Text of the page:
In a Lancet news release, report coauthor Maria Fernanda Espinosa, MA, of the Robert Bosch Academy in Germany, said that while COVID-19 vaccines have been available for more than 18 months, "Global vaccine equity has not been achieved. In high-income countries, three in four people have been fully vaccinated, but in low-income countries, only one in seven."
Coauthor Salim Abdool Karim, MBChB, PhD, of Columbia University, said that a strategy of high vaccine coverage plus other public health measures will slow the emergence of new variants and reduce the risk of future pandemic waves. "The faster the world can act to vaccinate everybody, and provide social and economic support, the better the prospects for exiting the pandemic emergency and achieving long-lasting economic recovery," he said.
WHO: Key omissions, problems in report
In its response today, the WHO said the commission's recommendations align with its goals but called out "several key omissions and misinterpretations in the report, not least regarding the public health emergency of international concern (PHEIC) and the speed and scope of WHO's actions."
Since Day 1, the agency said, "WHO, together with our global expert networks and guideline development groups, regularly updates our guidance and strategies with the latest knowledge about the virus, including updates to the SPRP [COVID-19 Strategic Preparedness and Response Plan] and the COVID-19 global vaccination strategy, and to the 11th version of WHO's living guideline on COVID-19 therapeutics, which was published in July 2022."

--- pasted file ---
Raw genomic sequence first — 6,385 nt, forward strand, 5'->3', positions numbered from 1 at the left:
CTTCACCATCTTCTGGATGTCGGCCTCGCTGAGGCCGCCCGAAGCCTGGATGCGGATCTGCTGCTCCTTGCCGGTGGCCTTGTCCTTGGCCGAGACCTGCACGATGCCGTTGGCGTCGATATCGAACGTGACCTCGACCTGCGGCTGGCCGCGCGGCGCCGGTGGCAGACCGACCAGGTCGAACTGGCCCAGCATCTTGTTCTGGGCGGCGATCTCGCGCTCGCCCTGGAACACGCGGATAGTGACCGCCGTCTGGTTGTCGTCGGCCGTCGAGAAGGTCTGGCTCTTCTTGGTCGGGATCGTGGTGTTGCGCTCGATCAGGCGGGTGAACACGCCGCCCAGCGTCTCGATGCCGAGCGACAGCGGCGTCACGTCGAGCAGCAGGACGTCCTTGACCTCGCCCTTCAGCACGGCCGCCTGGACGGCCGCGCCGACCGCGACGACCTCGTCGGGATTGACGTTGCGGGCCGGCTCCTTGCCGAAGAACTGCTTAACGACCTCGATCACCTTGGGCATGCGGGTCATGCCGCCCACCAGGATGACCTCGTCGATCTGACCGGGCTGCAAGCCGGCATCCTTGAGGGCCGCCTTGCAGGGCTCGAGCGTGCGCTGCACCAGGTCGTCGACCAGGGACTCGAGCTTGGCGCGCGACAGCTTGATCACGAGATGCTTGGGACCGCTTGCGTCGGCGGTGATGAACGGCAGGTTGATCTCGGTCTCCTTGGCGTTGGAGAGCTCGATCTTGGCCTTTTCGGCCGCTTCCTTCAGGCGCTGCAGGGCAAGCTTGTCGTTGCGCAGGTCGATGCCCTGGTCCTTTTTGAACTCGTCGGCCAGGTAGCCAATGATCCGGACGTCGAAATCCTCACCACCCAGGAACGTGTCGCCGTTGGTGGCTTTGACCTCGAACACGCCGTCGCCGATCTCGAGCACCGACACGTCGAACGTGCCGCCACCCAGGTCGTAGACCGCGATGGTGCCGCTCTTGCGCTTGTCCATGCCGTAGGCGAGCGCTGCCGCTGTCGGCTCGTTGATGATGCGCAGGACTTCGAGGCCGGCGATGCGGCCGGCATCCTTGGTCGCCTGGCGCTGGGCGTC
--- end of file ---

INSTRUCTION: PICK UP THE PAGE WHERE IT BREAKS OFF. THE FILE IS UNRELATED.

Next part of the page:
The WHO also highlighted the many calls to action from Director-General Tedros Adhanom Ghebreyesus, PhD, to world leaders to protect people and share disease-mitigation tools.
The WHO also said it continues its search for the origins of SARS-CoV-2 with the July 2021 establishment of the permanent International Scientific Advisory Group for Origins of Novel Pathogens (SAGO) for both COVID-19 and emerging pathogens.
A chance to rebuild
In a related editorial, Lancet editors said that international systems developed after World War II didn't hold up to a modern pandemic. "Global collaboration and solidarity were good in business and science but poor in politics and international relations," they wrote.
They added that while the war in Ukraine and climate and economic instability have siphoned attention away from COVID-19, surveillance and testing capacity must be safeguarded and broadened to prepare for a possible winter surge in the Northern Hemisphere.
"The risk of new variants remains elevated and there are uncertainties around the strength and duration of immunity from vaccination," the editors wrote. "But perhaps most importantly, as many countries and institutions try to find a path out of the pandemic, many questions about what went wrong and how future pandemics can be prevented remain unanswered."
The best hope of regrouping the response to COVID-19 and gird for future pandemics lies in the release of the Lancet Commission's report, they concluded. The report, they said, "offers the best opportunity to insist that the failures and lessons from the past 3 years are not wasted but are constructively used to build more resilient health systems and stronger political systems that support the health and wellbeing of people and planet during the 21st century."